Stars of the Hearing Aid Industry
Hearing aid technology has come a long way since the ear horns used centuries ago. Today’s hearing aids are smart, digital devices that transform the way people with hearing loss connect with the rest of the world. The evolution was made possible by the contributions of many audiologists, engineers, and scientists committed to improving the way people hear. Following are several individuals who have played a key role in the development of hearing aid technology.
Alexander Graham Bell
Though best known for inventing the telephone, Alexander Graham Bell spent his life conducting research on hearing and speech, and experimenting with hearing devices. Inspired by his mother and wife, both of whom were deaf, Bell sought to create new ways to communicate with the deaf and hard of hearing. His experiments eventually led to the invention of the telephone, and this transferring of speech set the foundation for the development of the modern hearing aid.
Georg von Bekesy
A Nobel Prize-winning biophysicist, Georg von Bekesy studied the mechanics of human hearing, particularly how sound is communicated via the cochlea. He observed that the basilar membrane of the cochlea experiences waves when stimulated by sound, and that different sound frequencies caused these waves to occur at different places. Known as the “traveling-wave theory,” Bekesy’s research and understanding of how the cochlea transfers sound, and his innovative models of the cochlea, have become useful tools in the study of audiology.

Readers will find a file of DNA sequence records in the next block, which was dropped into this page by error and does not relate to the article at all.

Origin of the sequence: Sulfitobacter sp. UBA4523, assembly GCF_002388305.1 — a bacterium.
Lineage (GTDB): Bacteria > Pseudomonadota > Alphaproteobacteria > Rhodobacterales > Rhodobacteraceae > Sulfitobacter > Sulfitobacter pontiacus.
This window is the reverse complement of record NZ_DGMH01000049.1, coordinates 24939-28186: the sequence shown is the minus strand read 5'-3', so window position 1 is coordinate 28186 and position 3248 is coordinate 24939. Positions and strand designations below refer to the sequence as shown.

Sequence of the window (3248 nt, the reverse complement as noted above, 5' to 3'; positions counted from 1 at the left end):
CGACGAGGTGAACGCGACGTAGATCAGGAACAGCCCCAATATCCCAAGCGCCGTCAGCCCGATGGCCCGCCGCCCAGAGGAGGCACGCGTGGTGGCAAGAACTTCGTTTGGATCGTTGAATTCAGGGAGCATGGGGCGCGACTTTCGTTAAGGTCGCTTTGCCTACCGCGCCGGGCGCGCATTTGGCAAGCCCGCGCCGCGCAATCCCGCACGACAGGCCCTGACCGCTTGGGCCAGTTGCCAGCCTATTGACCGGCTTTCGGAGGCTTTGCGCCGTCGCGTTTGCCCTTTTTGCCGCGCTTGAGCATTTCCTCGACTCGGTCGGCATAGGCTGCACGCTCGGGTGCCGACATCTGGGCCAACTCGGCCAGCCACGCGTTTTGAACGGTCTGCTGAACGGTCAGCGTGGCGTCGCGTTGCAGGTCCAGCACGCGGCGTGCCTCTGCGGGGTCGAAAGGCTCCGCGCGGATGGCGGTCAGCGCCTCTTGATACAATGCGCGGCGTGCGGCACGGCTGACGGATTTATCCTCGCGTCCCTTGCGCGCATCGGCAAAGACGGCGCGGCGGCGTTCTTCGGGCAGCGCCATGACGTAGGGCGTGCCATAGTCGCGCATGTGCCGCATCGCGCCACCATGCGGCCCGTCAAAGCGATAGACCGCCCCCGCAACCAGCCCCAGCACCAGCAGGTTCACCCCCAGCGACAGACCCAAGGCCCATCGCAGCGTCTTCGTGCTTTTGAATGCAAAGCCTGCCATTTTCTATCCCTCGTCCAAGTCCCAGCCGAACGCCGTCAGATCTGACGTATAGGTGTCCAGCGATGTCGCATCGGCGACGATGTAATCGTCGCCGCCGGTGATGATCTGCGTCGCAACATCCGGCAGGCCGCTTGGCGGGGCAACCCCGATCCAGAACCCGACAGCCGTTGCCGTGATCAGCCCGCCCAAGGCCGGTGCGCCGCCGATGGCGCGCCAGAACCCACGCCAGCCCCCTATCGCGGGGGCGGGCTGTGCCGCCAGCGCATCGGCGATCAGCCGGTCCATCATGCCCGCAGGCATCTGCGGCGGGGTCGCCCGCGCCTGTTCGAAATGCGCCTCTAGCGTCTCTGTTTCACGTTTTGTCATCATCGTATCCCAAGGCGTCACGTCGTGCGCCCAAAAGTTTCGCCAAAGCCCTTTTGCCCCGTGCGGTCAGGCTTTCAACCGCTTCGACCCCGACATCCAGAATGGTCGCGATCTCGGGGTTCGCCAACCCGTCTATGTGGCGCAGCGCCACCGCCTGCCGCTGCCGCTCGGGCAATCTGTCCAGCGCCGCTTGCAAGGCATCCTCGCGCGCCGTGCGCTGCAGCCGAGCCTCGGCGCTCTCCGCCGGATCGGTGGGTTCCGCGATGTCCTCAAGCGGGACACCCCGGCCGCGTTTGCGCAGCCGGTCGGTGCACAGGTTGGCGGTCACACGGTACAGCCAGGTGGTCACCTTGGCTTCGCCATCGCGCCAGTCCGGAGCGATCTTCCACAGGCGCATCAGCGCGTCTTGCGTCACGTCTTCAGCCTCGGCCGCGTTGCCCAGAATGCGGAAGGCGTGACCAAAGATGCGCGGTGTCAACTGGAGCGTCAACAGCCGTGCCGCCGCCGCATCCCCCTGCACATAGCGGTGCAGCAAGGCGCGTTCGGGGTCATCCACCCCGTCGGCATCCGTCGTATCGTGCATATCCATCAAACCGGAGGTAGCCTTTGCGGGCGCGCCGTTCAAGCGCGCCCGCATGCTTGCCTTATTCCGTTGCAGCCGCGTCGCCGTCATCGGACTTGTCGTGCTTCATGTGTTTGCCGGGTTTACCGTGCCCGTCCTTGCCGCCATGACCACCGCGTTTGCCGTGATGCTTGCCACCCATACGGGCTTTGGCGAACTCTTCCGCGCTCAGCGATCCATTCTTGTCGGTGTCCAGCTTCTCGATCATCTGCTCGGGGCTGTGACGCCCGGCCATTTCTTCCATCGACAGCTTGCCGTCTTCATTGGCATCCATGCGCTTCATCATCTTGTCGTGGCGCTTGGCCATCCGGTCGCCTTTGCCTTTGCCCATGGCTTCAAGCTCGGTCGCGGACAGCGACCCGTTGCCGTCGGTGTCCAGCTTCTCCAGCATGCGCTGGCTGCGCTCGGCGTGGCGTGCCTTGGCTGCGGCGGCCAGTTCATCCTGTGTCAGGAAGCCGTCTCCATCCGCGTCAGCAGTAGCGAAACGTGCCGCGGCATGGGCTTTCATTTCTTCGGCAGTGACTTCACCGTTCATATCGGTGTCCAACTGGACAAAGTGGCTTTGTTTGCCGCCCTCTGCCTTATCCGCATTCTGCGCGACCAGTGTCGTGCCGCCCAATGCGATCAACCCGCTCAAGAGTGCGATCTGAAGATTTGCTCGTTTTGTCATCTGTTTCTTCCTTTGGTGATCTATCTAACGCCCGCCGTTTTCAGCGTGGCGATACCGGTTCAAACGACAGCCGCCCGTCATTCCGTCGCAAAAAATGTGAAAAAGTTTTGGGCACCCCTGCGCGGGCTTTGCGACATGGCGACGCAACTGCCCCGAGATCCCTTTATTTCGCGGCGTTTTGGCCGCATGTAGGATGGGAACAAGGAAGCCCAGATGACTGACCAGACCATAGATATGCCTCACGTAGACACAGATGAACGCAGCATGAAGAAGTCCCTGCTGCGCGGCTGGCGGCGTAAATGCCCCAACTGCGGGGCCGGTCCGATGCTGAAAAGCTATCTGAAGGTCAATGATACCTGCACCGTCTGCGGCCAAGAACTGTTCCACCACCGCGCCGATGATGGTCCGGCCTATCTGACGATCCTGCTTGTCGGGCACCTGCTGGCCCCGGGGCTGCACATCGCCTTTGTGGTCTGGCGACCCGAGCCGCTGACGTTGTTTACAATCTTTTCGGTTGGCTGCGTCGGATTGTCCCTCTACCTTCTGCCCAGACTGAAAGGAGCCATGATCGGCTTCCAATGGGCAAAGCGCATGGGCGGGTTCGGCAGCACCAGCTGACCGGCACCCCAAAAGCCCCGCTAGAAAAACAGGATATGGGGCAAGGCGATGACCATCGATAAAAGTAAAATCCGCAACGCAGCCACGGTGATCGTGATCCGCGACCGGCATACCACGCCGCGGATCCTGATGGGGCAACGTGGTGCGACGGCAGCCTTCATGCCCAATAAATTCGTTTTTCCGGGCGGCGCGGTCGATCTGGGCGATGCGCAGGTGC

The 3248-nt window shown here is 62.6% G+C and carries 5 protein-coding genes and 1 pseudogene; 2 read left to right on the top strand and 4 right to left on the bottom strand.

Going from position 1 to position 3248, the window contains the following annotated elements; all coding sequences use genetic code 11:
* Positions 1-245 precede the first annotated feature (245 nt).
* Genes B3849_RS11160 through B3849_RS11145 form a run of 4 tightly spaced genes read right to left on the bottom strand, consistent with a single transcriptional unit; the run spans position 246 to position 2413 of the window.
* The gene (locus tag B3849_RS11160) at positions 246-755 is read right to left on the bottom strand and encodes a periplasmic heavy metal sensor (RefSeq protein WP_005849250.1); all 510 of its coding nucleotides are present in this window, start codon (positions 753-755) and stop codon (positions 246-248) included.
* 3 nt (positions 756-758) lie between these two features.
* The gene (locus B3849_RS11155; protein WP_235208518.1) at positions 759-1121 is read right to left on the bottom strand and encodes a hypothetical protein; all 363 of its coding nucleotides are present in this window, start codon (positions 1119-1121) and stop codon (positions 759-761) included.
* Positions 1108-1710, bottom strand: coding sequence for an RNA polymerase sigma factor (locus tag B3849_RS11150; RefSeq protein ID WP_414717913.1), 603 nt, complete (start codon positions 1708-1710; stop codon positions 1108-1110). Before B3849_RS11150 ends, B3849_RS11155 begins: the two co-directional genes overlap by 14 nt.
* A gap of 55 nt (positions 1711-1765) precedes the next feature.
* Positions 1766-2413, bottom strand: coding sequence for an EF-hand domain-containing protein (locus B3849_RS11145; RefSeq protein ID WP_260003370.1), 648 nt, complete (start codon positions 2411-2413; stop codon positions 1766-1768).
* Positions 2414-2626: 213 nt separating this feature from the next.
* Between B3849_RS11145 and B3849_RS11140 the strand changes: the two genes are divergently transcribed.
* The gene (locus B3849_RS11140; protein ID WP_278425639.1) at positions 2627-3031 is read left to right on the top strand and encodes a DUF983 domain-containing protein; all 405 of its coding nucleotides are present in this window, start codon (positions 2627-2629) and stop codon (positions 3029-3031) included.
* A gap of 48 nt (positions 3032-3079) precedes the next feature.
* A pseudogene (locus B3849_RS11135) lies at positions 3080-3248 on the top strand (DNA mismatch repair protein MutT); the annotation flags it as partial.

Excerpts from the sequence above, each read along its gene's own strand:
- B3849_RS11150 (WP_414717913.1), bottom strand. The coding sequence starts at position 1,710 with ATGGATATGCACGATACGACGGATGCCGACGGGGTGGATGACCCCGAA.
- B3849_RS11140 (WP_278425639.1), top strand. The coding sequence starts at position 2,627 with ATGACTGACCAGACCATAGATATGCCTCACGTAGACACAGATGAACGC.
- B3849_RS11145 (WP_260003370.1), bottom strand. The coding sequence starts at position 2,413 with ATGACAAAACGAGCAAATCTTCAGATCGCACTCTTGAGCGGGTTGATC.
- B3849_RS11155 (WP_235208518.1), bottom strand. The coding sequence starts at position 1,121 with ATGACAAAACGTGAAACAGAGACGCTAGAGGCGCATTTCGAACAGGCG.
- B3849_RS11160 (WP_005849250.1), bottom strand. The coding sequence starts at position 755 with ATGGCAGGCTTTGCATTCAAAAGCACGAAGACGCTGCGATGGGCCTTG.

Known as the “mother of pediatric audiology,” Marion Downs was a pioneer in testing and treating hearing loss in infants. Not only did she develop an observational hearing test for newborns, but she also started the practice of fitting hearing aids on infants as young as six months (rather than two- or three-year-olds), and advocated the benefits of early intervention for children with hearing loss. Due to her efforts, 95 percent of all babies born in the U.S. are now screened for hearing loss.
A prolific figure in audiology, Gus Mueller has worn many hats throughout his still ongoing career. He has served as an audiologist (including 20 years with U.S. Army medical centers), a researcher, a consultant for hearing aid manufacturers, and an author of many articles and books about hearing aids and fitting methods. He currently serves as Professor of Audiology at Vanderbilt University and as senior contributing editor for AudiologyOnline. He is also a founder of the American Academy of Audiology.
Harvey Dillon has made major contributions to audiology across the clinical, academic, research, and professional settings. For instance, he developed innovative testing and evaluation methods for hearing aids, rehabilitation strategies, and other methods to improve hearing health. He has also published more than 200 scientific articles and wrote the textbook, Hearing Aids, which has become the standard for students, educators, clinicians, and researchers in the audiology field.